3. Paint snowflake resist paintings

4. Make a Christmas craft and eat Christmas cookies (I’ll make these ones early in the day)

5. Drink hot chocolate while mom reads a Christmas story

6. Make paper trees and make a Christmas tree pizza

7. Make sibling gifts

8. Watch the First Presidency Christmas devotional on December 8th (a live feed will be available in 16 languages, including Portuguese, German, French, Russian, Spanish, Italian, and Mandarin).

9. Read Snowflake Bentley, check out Russian photographer Alexy Kljatov’s snowflake photographs, and cut out paper snowflakes.

10. Make more paper trees and Christmas lollipops

11. Make Christmas tree paintings while mom reads a Christmas story

12. Make gingerbread cookies

13. Make snowman pancakes for breakfast, snowman hot chocolate for snacks, make some snowman art, and make a snowman pizza for dinner

14. Make sibling gifts

15. Watch a video about Christ’s birth

16. Put up the Christmas tree. Ours will go out later in the month because we have a 1 1/2-year-old again. We put ours on a table (the stand is screwed to the table) but  unlike her 6 older siblings, this child gets a stool when she wants something!

17. Make Christmas crafts

18. Make Christmas crafts and listen to a Christmas story

19. Make cookies

20. Make Christmas crafts and listen to a Christmas story

21. Make Christmas crafts and finish sibling gifts.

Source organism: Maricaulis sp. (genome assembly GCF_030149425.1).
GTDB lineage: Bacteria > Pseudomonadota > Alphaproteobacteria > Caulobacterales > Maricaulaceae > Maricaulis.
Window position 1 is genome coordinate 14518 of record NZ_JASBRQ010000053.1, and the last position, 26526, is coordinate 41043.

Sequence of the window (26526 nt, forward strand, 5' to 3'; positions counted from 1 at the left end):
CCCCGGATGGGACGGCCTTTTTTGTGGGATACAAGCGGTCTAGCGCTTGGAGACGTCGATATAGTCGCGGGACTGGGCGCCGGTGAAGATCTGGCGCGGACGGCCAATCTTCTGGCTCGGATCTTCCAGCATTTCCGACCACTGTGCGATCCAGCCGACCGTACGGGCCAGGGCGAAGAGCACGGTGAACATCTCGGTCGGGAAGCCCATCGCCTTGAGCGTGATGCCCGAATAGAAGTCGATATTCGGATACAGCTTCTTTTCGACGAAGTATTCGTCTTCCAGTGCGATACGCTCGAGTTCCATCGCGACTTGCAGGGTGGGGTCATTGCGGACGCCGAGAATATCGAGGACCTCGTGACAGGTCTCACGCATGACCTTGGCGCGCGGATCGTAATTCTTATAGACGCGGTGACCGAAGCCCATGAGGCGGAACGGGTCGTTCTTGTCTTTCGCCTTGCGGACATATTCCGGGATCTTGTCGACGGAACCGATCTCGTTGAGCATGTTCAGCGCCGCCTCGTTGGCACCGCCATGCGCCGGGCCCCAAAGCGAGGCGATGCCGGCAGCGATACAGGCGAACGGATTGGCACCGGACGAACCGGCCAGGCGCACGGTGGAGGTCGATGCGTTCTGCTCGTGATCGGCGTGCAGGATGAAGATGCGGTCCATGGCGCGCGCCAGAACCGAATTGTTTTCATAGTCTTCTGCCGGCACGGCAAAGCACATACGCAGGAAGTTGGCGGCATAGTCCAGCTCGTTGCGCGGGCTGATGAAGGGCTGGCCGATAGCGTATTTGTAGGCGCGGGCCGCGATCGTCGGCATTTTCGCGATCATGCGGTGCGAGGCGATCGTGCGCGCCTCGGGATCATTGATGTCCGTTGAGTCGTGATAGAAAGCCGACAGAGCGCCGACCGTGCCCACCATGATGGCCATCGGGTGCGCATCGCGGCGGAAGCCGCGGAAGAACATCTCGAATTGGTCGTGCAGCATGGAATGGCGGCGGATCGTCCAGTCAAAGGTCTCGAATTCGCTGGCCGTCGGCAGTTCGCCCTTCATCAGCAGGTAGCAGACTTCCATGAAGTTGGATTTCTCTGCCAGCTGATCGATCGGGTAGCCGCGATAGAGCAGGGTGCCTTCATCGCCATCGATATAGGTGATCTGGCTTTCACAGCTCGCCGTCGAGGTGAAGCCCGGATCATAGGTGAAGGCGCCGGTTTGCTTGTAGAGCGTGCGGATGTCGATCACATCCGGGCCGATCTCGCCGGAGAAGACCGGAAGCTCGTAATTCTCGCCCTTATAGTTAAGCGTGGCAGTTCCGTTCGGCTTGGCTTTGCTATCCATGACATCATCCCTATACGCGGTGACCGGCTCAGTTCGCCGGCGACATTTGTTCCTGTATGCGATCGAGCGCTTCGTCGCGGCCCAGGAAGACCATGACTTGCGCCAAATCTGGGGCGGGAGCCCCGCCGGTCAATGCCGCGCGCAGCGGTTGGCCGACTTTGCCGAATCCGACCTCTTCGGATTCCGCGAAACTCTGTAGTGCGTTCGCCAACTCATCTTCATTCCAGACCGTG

22. Enjoy some Christmas cheese balls, crackers cut with Christmas cookie cutters, and olive penguins

23. Make rosemary olive oil bread. Wrap it up with rosemary and tags and deliver it to friends.

24. Read Luke 2

I made free printable cards that you can download and fit into a homemade advent calendar. They’re small enough to work in all different sized advent calendars. I included several other activities that will work for some of you in colder climates (where you have real snowflakes, and not just paper ones, like we do) as well as some that won’t matter what climate you are in (for my readers on the other half of the globe who experience Christmas in summer). I also have duplicates of some things, because you might want to do some things more than once (such as a craft or a story). You can print them all and use whichever ones work for you. (If you live in the Southern hemisphere, I  would love to hear what activities you plan for the month of December!)

The printables are available on my website on my free printables page. (I’m having some trouble adding images and links on my website right now. You can directly access this printable on my website here.)

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  1. I think I have a small number stencil. That is a great idea! I may take it down and do that!I don’t know that I’ll do things on the same days next year, so I don’t want to number the cards. For example, I’m planning working on sibling gifts on Saturdays and delivering to friends on a Monday, so the order will change a bit each year.

  2. Oh, I see I wasn’t very clear with the idea that I was thinking! I was visualizing something where there would be a piece of red cardstock that’s a little taller than the white print-able…with the number on the red piece so that it’s showing, but appears as if it’s all one piece. Sorry about my lack of clarity. I always look at which days are weekend days for the bigger projects too! 🙂